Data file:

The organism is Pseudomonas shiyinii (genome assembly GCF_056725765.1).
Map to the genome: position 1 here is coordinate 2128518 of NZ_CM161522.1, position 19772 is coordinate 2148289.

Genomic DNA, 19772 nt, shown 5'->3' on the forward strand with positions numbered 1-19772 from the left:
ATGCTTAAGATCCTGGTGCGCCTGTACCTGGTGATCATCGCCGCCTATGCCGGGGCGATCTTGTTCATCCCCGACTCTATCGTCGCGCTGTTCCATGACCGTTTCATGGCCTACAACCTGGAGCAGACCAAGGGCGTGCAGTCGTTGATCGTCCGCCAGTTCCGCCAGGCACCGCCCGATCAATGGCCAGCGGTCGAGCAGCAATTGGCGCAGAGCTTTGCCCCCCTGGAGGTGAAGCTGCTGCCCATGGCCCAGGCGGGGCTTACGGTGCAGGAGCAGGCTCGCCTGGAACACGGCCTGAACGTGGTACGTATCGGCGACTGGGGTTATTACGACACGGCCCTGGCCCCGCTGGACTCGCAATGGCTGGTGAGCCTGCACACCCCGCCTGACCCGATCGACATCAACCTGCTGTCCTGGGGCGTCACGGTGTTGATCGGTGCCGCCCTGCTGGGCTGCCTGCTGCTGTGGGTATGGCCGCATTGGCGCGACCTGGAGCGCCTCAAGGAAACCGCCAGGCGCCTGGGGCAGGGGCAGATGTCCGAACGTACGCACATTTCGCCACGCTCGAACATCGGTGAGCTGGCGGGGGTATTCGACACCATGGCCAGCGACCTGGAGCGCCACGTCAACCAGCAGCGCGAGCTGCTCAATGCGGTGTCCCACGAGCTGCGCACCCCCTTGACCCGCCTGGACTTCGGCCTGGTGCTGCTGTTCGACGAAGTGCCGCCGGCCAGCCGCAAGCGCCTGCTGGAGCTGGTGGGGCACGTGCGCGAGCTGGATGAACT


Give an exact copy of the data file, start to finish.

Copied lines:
The organism is Pseudomonas shiyinii (genome assembly GCF_056725765.1).
Map to the genome: position 1 here is coordinate 2128518 of NZ_CM161522.1, position 19772 is coordinate 2148289.

Genomic DNA, 19772 nt, shown 5'->3' on the forward strand with positions numbered 1-19772 from the left:
ATGCTTAAGATCCTGGTGCGCCTGTACCTGGTGATCATCGCCGCCTATGCCGGGGCGATCTTGTTCATCCCCGACTCTATCGTCGCGCTGTTCCATGACCGTTTCATGGCCTACAACCTGGAGCAGACCAAGGGCGTGCAGTCGTTGATCGTCCGCCAGTTCCGCCAGGCACCGCCCGATCAATGGCCAGCGGTCGAGCAGCAATTGGCGCAGAGCTTTGCCCCCCTGGAGGTGAAGCTGCTGCCCATGGCCCAGGCGGGGCTTACGGTGCAGGAGCAGGCTCGCCTGGAACACGGCCTGAACGTGGTACGTATCGGCGACTGGGGTTATTACGACACGGCCCTGGCCCCGCTGGACTCGCAATGGCTGGTGAGCCTGCACACCCCGCCTGACCCGATCGACATCAACCTGCTGTCCTGGGGCGTCACGGTGTTGATCGGTGCCGCCCTGCTGGGCTGCCTGCTGCTGTGGGTATGGCCGCATTGGCGCGACCTGGAGCGCCTCAAGGAAACCGCCAGGCGCCTGGGGCAGGGGCAGATGTCCGAACGTACGCACATTTCGCCACGCTCGAACATCGGTGAGCTGGCGGGGGTATTCGACACCATGGCCAGCGACCTGGAGCGCCACGTCAACCAGCAGCGCGAGCTGCTCAATGCGGTGTCCCACGAGCTGCGCACCCCCTTGACCCGCCTGGACTTCGGCCTGGTGCTGCTGTTCGACGAAGTGCCGCCGGCCAGCCGCAAGCGCCTGCTGGAGCTGGTGGGGCACGTGCGCGAGCTGGATGAACT